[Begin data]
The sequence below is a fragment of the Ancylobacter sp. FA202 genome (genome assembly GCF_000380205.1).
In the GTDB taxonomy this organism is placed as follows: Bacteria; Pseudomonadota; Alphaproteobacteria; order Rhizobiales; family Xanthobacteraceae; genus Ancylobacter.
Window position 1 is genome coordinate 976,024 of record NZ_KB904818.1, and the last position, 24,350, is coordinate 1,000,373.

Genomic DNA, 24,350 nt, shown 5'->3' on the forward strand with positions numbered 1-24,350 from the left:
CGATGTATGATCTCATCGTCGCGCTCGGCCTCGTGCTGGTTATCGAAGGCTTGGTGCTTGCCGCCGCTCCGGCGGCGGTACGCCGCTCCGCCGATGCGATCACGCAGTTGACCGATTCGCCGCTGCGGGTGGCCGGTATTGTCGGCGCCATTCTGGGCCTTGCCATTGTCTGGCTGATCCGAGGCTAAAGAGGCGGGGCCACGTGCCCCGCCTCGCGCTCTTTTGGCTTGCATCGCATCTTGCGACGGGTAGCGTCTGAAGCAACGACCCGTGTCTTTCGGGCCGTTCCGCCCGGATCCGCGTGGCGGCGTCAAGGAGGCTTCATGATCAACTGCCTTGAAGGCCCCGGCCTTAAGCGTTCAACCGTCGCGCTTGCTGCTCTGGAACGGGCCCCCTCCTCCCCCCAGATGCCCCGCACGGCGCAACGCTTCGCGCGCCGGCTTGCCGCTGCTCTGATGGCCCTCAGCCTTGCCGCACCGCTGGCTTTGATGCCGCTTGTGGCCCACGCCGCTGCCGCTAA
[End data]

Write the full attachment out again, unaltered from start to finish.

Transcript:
The sequence below is a fragment of the Ancylobacter sp. FA202 genome (genome assembly GCF_000380205.1).
In the GTDB taxonomy this organism is placed as follows: Bacteria; Pseudomonadota; Alphaproteobacteria; order Rhizobiales; family Xanthobacteraceae; genus Ancylobacter.
Window position 1 is genome coordinate 976,024 of record NZ_KB904818.1, and the last position, 24,350, is coordinate 1,000,373.

Genomic DNA, 24,350 nt, shown 5'->3' on the forward strand with positions numbered 1-24,350 from the left:
CGATGTATGATCTCATCGTCGCGCTCGGCCTCGTGCTGGTTATCGAAGGCTTGGTGCTTGCCGCCGCTCCGGCGGCGGTACGCCGCTCCGCCGATGCGATCACGCAGTTGACCGATTCGCCGCTGCGGGTGGCCGGTATTGTCGGCGCCATTCTGGGCCTTGCCATTGTCTGGCTGATCCGAGGCTAAAGAGGCGGGGCCACGTGCCCCGCCTCGCGCTCTTTTGGCTTGCATCGCATCTTGCGACGGGTAGCGTCTGAAGCAACGACCCGTGTCTTTCGGGCCGTTCCGCCCGGATCCGCGTGGCGGCGTCAAGGAGGCTTCATGATCAACTGCCTTGAAGGCCCCGGCCTTAAGCGTTCAACCGTCGCGCTTGCTGCTCTGGAACGGGCCCCCTCCTCCCCCCAGATGCCCCGCACGGCGCAACGCTTCGCGCGCCGGCTTGCCGCTGCTCTGATGGCCCTCAGCCTTGCCGCACCGCTGGCTTTGATGCCGCTTGTGGCCCACGCCGCTGCCGCTAA